The UK is preparing to implement the 2006 EU Optical Radiation Directive – the last in the series of four so-called “physical agents” Directives – which comes into force in April 2010, setting minimum standards for the prevention and diagnosis of eye and skin damage from optical radiation sources such as lasers and infrared lamps.
Significant numbers of people are exposed to optical radiation as part of their work but the Health and Safety Executive says it receives few reports of illness or injury due to optical radiation, and that “in the great majority of cases, the risk to human health is low.”
Occupational use of optical radiation is diverse, including UVA and UVC fluorescence used in scientific research and engineering, phototherapy in medicine and ophthalmoscopy. While exposure from these sources is likely to be well‑controlled, other exposures – such as glass furnaces and forgery detection instruments in the retail industry – may not be.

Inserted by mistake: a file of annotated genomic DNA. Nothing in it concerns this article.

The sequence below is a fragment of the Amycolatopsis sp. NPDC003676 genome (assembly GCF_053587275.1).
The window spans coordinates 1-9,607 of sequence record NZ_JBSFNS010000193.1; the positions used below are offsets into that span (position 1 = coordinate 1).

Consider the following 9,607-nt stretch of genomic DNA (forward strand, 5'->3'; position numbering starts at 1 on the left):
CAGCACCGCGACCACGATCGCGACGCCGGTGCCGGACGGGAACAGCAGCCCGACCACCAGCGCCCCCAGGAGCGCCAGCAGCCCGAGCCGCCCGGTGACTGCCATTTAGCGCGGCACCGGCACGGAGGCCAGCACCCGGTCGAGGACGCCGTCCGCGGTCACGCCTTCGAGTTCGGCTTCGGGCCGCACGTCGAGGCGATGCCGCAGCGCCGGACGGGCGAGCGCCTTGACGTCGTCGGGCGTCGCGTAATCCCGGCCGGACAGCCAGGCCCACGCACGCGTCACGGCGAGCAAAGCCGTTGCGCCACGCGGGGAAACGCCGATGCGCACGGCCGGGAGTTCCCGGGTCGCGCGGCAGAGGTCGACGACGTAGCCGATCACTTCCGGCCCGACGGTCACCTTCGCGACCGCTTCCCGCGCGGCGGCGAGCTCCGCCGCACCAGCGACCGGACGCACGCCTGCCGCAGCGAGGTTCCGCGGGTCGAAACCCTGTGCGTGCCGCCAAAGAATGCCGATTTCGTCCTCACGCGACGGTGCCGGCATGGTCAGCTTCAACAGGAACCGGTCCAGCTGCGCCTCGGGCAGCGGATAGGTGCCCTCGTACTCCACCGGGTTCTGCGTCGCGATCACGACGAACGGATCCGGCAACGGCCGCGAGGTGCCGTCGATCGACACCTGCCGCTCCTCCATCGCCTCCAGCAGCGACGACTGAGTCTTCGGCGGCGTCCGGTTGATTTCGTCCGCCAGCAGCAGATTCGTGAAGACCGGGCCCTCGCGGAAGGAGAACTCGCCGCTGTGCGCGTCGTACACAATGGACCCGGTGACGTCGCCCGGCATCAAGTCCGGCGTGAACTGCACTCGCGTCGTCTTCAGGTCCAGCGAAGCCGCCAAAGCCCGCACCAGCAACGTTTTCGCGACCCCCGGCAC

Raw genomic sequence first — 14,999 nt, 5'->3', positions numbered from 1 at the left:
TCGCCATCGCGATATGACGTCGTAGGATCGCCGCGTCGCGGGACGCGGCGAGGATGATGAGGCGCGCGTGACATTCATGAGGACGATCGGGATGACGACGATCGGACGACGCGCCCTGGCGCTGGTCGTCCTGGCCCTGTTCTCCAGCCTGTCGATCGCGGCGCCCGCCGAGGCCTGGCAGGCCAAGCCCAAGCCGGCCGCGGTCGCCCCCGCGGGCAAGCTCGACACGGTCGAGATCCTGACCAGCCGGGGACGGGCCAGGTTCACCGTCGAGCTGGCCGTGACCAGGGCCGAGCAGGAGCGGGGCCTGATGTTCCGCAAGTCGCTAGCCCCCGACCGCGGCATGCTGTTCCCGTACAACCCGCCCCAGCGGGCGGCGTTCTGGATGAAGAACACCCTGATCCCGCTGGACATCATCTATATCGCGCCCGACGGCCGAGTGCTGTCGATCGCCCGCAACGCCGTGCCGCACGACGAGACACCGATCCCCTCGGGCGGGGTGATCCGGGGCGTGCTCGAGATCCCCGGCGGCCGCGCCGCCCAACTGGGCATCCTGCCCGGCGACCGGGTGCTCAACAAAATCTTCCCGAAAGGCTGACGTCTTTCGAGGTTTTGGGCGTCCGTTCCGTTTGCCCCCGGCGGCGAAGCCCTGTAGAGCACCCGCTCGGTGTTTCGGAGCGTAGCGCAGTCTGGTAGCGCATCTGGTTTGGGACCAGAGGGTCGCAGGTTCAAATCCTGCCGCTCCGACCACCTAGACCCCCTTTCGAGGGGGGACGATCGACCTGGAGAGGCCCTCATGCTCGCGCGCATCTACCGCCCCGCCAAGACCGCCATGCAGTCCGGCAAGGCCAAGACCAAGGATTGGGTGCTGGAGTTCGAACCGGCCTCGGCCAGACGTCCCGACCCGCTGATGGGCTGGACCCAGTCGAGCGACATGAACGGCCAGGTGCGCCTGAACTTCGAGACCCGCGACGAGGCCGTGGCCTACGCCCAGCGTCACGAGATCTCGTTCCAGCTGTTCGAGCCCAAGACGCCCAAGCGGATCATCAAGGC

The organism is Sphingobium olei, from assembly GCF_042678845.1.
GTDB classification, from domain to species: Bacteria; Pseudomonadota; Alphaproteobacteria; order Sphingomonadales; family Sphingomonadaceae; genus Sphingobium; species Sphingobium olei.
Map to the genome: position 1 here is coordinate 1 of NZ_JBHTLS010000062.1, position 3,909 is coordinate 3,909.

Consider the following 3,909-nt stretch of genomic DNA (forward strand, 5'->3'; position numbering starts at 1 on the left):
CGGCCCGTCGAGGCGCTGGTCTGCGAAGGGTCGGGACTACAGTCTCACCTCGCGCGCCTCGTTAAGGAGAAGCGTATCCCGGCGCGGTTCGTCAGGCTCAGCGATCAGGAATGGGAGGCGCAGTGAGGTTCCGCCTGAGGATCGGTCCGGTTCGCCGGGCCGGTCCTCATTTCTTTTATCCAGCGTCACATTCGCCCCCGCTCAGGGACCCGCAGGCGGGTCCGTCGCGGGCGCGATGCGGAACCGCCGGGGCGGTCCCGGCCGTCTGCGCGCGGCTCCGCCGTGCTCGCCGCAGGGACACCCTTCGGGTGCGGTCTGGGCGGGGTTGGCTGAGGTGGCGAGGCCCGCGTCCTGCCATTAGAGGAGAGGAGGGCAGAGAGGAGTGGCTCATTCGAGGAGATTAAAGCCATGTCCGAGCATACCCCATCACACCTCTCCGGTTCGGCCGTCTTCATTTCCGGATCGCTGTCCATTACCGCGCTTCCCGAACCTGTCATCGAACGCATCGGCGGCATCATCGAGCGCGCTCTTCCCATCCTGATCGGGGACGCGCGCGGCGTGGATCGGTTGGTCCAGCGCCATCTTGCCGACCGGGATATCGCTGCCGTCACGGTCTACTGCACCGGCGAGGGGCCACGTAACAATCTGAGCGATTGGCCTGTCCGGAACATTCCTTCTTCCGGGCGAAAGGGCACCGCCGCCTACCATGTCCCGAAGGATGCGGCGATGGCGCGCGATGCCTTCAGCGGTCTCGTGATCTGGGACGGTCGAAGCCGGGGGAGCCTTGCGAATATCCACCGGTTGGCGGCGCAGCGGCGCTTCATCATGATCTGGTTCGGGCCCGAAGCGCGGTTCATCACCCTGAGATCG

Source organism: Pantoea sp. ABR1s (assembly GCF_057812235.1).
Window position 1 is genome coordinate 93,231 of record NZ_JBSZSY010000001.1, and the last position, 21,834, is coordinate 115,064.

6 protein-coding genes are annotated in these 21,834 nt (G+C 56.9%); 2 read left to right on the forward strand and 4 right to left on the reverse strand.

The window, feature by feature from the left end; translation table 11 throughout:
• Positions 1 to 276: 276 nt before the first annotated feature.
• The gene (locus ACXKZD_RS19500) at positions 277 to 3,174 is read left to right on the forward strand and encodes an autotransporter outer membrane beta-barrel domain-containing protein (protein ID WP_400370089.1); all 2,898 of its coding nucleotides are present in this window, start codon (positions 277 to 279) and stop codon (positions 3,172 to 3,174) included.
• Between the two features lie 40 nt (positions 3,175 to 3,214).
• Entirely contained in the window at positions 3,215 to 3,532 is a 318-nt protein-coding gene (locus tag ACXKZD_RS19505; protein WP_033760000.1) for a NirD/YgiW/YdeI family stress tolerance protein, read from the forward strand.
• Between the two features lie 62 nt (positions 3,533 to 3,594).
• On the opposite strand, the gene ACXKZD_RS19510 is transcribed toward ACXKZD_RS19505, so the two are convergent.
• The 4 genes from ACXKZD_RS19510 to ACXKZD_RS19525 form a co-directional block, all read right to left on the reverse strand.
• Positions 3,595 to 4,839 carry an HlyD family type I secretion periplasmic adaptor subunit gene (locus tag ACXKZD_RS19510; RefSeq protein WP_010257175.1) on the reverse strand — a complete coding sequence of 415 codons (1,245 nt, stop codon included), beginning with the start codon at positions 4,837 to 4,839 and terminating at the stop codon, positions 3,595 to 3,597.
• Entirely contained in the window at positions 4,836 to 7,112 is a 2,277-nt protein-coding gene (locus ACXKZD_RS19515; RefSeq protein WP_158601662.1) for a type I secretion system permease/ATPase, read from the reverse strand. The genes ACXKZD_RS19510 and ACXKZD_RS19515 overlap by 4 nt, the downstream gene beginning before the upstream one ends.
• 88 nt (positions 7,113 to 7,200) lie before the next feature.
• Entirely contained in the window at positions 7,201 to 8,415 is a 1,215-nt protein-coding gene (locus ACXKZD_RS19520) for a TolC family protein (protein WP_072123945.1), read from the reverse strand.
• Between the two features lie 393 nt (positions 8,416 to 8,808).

A report commissioned by the HSE in 2003 from the then National Radiological Protection Board (NRPB)1 found that around 2.4 million employees could be affected by broadband optical radiation sources at work “to the extent of possibly having to use personal protective equipment or alter their working practices”. Because some of these will already be adequately protected, the NRPB estimated that between 439,000 and 1,309,000 workers might have exposures that need to be controlled in order to comply with the Directive. Although the NRPB estimates that a further 2.1 million work with lasers, in many applications the optical radiation can be controlled at source.
During its negotiation in Europe, the scope of the Directive proved controversial. As adopted, it covers neither x-rays, gamma rays, electromagnetic fields nor natural sources, such as sunlight, and omission of the latter caused considerable debate.